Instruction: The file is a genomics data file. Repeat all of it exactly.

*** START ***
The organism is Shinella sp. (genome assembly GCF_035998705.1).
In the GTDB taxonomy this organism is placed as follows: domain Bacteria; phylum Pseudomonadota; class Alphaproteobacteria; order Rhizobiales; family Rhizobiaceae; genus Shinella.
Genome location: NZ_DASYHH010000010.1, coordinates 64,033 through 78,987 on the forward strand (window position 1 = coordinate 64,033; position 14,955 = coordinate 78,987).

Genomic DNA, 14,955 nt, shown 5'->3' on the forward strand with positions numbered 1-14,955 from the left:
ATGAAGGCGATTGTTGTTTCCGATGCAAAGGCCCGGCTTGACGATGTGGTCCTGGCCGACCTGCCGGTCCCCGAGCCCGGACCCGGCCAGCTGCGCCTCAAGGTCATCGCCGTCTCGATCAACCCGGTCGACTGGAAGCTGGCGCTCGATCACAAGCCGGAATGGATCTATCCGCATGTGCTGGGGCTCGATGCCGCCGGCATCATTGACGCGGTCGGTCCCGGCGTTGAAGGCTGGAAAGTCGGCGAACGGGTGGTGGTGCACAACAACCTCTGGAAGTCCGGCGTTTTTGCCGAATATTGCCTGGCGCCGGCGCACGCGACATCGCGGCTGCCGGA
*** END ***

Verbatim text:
The organism is Shinella sp. (genome assembly GCF_035998705.1).
In the GTDB taxonomy this organism is placed as follows: domain Bacteria; phylum Pseudomonadota; class Alphaproteobacteria; order Rhizobiales; family Rhizobiaceae; genus Shinella.
Genome location: NZ_DASYHH010000010.1, coordinates 64,033 through 78,987 on the forward strand (window position 1 = coordinate 64,033; position 14,955 = coordinate 78,987).

Genomic DNA, 14,955 nt, shown 5'->3' on the forward strand with positions numbered 1-14,955 from the left:
ATGAAGGCGATTGTTGTTTCCGATGCAAAGGCCCGGCTTGACGATGTGGTCCTGGCCGACCTGCCGGTCCCCGAGCCCGGACCCGGCCAGCTGCGCCTCAAGGTCATCGCCGTCTCGATCAACCCGGTCGACTGGAAGCTGGCGCTCGATCACAAGCCGGAATGGATCTATCCGCATGTGCTGGGGCTCGATGCCGCCGGCATCATTGACGCGGTCGGTCCCGGCGTTGAAGGCTGGAAAGTCGGCGAACGGGTGGTGGTGCACAACAACCTCTGGAAGTCCGGCGTTTTTGCCGAATATTGCCTGGCGCCGGCGCACGCGACATCGCGGCTGCCGGA